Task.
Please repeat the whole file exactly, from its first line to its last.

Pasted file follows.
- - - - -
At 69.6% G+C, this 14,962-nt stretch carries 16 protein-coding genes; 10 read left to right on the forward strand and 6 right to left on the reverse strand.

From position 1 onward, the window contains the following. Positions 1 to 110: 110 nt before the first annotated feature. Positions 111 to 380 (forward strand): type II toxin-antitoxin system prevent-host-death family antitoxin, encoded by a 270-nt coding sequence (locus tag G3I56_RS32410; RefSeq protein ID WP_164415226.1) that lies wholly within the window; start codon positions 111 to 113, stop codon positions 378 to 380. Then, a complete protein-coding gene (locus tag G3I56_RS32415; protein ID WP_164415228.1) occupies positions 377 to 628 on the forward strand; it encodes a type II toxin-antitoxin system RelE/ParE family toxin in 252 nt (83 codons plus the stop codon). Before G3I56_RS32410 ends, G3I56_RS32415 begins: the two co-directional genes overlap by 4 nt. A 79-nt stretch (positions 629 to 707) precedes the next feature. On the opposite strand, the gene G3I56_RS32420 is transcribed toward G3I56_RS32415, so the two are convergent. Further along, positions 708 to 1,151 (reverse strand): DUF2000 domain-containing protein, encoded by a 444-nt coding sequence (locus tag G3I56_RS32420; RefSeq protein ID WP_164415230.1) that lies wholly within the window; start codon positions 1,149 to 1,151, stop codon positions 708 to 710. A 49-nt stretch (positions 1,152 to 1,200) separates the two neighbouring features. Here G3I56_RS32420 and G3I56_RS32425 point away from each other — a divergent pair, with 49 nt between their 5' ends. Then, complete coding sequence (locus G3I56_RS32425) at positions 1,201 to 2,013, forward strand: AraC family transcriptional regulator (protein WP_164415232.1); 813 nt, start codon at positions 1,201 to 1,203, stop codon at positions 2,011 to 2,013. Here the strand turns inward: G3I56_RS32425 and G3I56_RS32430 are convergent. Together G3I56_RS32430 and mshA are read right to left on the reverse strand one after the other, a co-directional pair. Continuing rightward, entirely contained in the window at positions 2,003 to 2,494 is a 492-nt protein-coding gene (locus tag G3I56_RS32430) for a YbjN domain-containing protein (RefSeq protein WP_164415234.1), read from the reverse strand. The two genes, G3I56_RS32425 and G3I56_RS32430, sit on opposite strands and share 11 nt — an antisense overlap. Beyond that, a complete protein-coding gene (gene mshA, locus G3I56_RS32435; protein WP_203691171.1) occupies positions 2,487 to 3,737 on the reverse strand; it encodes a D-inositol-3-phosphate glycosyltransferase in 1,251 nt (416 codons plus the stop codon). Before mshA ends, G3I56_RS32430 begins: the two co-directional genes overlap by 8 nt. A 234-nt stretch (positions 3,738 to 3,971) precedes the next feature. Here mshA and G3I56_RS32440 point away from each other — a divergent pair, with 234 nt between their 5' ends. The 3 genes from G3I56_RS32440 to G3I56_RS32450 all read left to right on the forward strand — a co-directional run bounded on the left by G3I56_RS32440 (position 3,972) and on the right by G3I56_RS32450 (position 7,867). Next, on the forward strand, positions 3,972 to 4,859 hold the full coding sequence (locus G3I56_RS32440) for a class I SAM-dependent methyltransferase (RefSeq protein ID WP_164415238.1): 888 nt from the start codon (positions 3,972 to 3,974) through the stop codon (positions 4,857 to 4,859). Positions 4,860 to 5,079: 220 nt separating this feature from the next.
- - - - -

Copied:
At 69.6% G+C, this 14,962-nt stretch carries 16 protein-coding genes; 10 read left to right on the forward strand and 6 right to left on the reverse strand.

From position 1 onward, the window contains the following. Positions 1 to 110: 110 nt before the first annotated feature. Positions 111 to 380 (forward strand): type II toxin-antitoxin system prevent-host-death family antitoxin, encoded by a 270-nt coding sequence (locus tag G3I56_RS32410; RefSeq protein ID WP_164415226.1) that lies wholly within the window; start codon positions 111 to 113, stop codon positions 378 to 380. Then, a complete protein-coding gene (locus tag G3I56_RS32415; protein ID WP_164415228.1) occupies positions 377 to 628 on the forward strand; it encodes a type II toxin-antitoxin system RelE/ParE family toxin in 252 nt (83 codons plus the stop codon). Before G3I56_RS32410 ends, G3I56_RS32415 begins: the two co-directional genes overlap by 4 nt. A 79-nt stretch (positions 629 to 707) precedes the next feature. On the opposite strand, the gene G3I56_RS32420 is transcribed toward G3I56_RS32415, so the two are convergent. Further along, positions 708 to 1,151 (reverse strand): DUF2000 domain-containing protein, encoded by a 444-nt coding sequence (locus tag G3I56_RS32420; RefSeq protein ID WP_164415230.1) that lies wholly within the window; start codon positions 1,149 to 1,151, stop codon positions 708 to 710. A 49-nt stretch (positions 1,152 to 1,200) separates the two neighbouring features. Here G3I56_RS32420 and G3I56_RS32425 point away from each other — a divergent pair, with 49 nt between their 5' ends. Then, complete coding sequence (locus G3I56_RS32425) at positions 1,201 to 2,013, forward strand: AraC family transcriptional regulator (protein WP_164415232.1); 813 nt, start codon at positions 1,201 to 1,203, stop codon at positions 2,011 to 2,013. Here the strand turns inward: G3I56_RS32425 and G3I56_RS32430 are convergent. Together G3I56_RS32430 and mshA are read right to left on the reverse strand one after the other, a co-directional pair. Continuing rightward, entirely contained in the window at positions 2,003 to 2,494 is a 492-nt protein-coding gene (locus tag G3I56_RS32430) for a YbjN domain-containing protein (RefSeq protein WP_164415234.1), read from the reverse strand. The two genes, G3I56_RS32425 and G3I56_RS32430, sit on opposite strands and share 11 nt — an antisense overlap. Beyond that, a complete protein-coding gene (gene mshA, locus G3I56_RS32435; protein WP_203691171.1) occupies positions 2,487 to 3,737 on the reverse strand; it encodes a D-inositol-3-phosphate glycosyltransferase in 1,251 nt (416 codons plus the stop codon). Before mshA ends, G3I56_RS32430 begins: the two co-directional genes overlap by 8 nt. A 234-nt stretch (positions 3,738 to 3,971) precedes the next feature. Here mshA and G3I56_RS32440 point away from each other — a divergent pair, with 234 nt between their 5' ends. The 3 genes from G3I56_RS32440 to G3I56_RS32450 all read left to right on the forward strand — a co-directional run bounded on the left by G3I56_RS32440 (position 3,972) and on the right by G3I56_RS32450 (position 7,867). Next, on the forward strand, positions 3,972 to 4,859 hold the full coding sequence (locus G3I56_RS32440) for a class I SAM-dependent methyltransferase (RefSeq protein ID WP_164415238.1): 888 nt from the start codon (positions 3,972 to 3,974) through the stop codon (positions 4,857 to 4,859). Positions 4,860 to 5,079: 220 nt separating this feature from the next.